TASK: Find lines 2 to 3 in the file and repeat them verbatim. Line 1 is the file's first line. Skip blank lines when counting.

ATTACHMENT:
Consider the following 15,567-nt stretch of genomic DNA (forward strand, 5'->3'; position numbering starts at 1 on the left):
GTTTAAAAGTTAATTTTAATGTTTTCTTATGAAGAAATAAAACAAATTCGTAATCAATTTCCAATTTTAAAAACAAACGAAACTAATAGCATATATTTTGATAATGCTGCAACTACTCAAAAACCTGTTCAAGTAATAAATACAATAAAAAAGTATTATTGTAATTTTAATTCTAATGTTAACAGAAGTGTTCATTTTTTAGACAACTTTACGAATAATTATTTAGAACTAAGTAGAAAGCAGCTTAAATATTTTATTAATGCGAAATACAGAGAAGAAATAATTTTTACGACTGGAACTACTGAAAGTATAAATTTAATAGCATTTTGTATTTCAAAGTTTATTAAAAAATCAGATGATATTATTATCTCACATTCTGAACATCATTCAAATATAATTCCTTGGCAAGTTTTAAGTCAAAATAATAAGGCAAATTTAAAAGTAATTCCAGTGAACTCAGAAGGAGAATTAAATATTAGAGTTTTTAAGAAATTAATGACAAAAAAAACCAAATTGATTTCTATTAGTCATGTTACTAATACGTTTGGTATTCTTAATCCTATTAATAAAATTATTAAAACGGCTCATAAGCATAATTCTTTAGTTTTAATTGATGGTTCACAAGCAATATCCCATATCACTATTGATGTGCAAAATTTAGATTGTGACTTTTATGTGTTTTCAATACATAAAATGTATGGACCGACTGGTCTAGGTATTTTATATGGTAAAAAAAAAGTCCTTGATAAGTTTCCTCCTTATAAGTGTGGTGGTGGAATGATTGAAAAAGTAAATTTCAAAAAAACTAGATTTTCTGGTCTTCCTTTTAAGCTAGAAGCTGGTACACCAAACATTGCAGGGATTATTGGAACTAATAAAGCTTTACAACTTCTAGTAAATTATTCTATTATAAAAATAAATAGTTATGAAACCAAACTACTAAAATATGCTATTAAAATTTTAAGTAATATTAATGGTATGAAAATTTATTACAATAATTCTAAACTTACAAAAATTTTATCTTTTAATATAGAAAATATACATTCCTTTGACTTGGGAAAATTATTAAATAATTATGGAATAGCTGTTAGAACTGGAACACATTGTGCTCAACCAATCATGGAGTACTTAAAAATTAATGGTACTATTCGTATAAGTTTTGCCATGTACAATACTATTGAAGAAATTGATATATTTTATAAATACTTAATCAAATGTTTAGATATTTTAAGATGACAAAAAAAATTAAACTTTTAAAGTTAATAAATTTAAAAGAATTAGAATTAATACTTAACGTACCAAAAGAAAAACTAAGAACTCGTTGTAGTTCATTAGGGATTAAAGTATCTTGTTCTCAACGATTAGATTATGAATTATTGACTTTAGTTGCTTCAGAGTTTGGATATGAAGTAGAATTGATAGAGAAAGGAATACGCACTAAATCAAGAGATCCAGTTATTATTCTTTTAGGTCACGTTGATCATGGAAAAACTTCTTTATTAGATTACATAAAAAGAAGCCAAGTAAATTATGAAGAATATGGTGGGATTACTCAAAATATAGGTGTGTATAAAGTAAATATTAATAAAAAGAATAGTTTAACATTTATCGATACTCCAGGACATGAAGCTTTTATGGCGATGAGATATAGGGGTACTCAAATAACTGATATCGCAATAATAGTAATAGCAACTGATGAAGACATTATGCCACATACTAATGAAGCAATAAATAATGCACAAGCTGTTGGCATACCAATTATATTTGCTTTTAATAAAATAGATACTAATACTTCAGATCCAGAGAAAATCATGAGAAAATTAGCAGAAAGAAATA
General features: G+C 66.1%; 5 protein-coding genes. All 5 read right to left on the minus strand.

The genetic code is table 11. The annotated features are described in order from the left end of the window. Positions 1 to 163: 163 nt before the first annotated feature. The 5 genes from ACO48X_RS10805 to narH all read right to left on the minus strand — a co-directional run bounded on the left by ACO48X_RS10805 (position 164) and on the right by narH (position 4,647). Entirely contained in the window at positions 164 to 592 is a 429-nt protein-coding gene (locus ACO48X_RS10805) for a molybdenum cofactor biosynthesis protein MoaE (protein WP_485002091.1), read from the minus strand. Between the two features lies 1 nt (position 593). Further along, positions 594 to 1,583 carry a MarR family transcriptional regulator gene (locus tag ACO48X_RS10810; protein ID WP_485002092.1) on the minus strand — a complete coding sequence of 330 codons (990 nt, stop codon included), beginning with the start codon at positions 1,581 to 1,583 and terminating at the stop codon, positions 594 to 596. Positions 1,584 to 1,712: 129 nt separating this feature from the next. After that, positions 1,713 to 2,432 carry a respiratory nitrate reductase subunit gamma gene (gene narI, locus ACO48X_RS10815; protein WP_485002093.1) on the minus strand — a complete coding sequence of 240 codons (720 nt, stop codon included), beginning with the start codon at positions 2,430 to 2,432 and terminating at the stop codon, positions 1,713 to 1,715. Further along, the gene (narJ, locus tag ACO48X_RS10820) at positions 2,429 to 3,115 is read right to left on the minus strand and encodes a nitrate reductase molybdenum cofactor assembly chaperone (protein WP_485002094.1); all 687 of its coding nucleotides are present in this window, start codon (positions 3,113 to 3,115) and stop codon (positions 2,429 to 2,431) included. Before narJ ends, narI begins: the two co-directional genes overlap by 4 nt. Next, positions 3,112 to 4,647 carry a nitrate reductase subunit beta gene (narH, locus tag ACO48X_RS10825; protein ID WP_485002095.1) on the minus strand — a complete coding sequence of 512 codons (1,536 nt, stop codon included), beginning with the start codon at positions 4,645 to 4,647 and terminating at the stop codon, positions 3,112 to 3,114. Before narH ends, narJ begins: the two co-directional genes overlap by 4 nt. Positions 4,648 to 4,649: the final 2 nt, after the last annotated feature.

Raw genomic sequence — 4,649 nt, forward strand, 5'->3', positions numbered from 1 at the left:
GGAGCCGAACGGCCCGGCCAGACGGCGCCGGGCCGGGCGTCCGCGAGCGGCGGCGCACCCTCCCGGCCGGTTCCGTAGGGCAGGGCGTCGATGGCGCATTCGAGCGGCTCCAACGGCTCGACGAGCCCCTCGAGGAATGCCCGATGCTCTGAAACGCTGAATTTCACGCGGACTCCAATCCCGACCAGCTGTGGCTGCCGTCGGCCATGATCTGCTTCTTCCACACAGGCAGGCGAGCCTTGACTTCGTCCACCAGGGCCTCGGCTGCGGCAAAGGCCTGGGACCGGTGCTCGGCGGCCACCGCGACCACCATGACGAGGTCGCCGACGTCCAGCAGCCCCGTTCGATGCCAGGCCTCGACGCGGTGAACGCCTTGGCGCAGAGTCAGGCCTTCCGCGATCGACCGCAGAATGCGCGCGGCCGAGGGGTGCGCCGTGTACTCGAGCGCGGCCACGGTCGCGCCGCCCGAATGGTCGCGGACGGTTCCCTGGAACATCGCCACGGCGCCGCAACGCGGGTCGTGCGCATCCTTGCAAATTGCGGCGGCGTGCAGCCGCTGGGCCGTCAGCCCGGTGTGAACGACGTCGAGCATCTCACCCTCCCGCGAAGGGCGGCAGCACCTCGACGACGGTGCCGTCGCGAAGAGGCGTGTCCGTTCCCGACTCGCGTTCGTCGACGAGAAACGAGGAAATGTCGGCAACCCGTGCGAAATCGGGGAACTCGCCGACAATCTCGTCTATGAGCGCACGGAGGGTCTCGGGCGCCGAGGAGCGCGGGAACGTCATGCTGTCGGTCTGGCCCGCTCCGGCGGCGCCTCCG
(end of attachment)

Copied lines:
GTTTAAAAGTTAATTTTAATGTTTTCTTATGAAGAAATAAAACAAATTCGTAATCAATTTCCAATTTTAAAAACAAACGAAACTAATAGCATATATTTTGATAATGCTGCAACTACTCAAAAACCTGTTCAAGTAATAAATACAATAAAAAAGTATTATTGTAATTTTAATTCTAATGTTAACAGAAGTGTTCATTTTTTAGACAACTTTACGAATAATTATTTAGAACTAAGTAGAAAGCAGCTTAAATATTTTATTAATGCGAAATACAGAGAAGAAATAATTTTTACGACTGGAACTACTGAAAGTATAAATTTAATAGCATTTTGTATTTCAAAGTTTATTAAAAAATCAGATGATATTATTATCTCACATTCTGAACATCATTCAAATATAATTCCTTGGCAAGTTTTAAGTCAAAATAATAAGGCAAATTTAAAAGTAATTCCAGTGAACTCAGAAGGAGAATTAAATATTAGAGTTTTTAAGAAATTAATGACAAAAAAAACCAAATTGATTTCTATTAGTCATGTTACTAATACGTTTGGTATTCTTAATCCTATTAATAAAATTATTAAAACGGCTCATAAGCATAATTCTTTAGTTTTAATTGATGGTTCACAAGCAATATCCCATATCACTATTGATGTGCAAAATTTAGATTGTGACTTTTATGTGTTTTCAATACATAAAATGTATGGACCGACTGGTCTAGGTATTTTATATGGTAAAAAAAAAGTCCTTGATAAGTTTCCTCCTTATAAGTGTGGTGGTGGAATGATTGAAAAAGTAAATTTCAAAAAAACTAGATTTTCTGGTCTTCCTTTTAAGCTAGAAGCTGGTACACCAAACATTGCAGGGATTATTGGAACTAATAAAGCTTTACAACTTCTAGTAAATTATTCTATTATAAAAATAAATAGTTATGAAACCAAACTACTAAAATATGCTATTAAAATTTTAAGTAATATTAATGGTATGAAAATTTATTACAATAATTCTAAACTTACAAAAATTTTATCTTTTAATATAGAAAATATACATTCCTTTGACTTGGGAAAATTATTAAATAATTATGGAATAGCTGTTAGAACTGGAACACATTGTGCTCAACCAATCATGGAGTACTTAAAAATTAATGGTACTATTCGTATAAGTTTTGCCATGTACAATACTATTGAAGAAATTGATATATTTTATAAATACTTAATCAAATGTTTAGATATTTTAAGATGACAAAAAAAATTAAACTTTTAAAGTTAATAAATTTAAAAGAATTAGAATTAATACTTAACGTACCAAAAGAAAAACTAAGAACTCGTTGTAGTTCATTAGGGATTAAAGTATCTTGTTCTCAACGATTAGATTATGAATTATTGACTTTAGTTGCTTCAGAGTTTGGATATGAAGTAGAATTGATAGAGAAAGGAATACGCACTAAATCAAGAGATCCAGTTATTATTCTTTTAGGTCACGTTGATCATGGAAAAACTTCTTTATTAGATTACATAAAAAGAAGCCAAGTAAATTATGAAGAATATGGTGGGATTACTCAAAATATAGGTGTGTATAAAGTAAATATTAATAAAAAGAATAGTTTAACATTTATCGATACTCCAGGACATGAAGCTTTTATGGCGATGAGATATAGGGGTACTCAAATAACTGATATCGCAATAATAGTAATAGCAACTGATGAAGACATTATGCCACATACTAATGAAGCAATAAATAATGCACAAGCTGTTGGCATACCAATTATATTTGCTTTTAATAAAATAGATACTAATACTTCAGATCCAGAGAAAATCATGAGAAAATTAGCAGAAAGAAATA
General features: G+C 66.1%; 5 protein-coding genes. All 5 read right to left on the minus strand.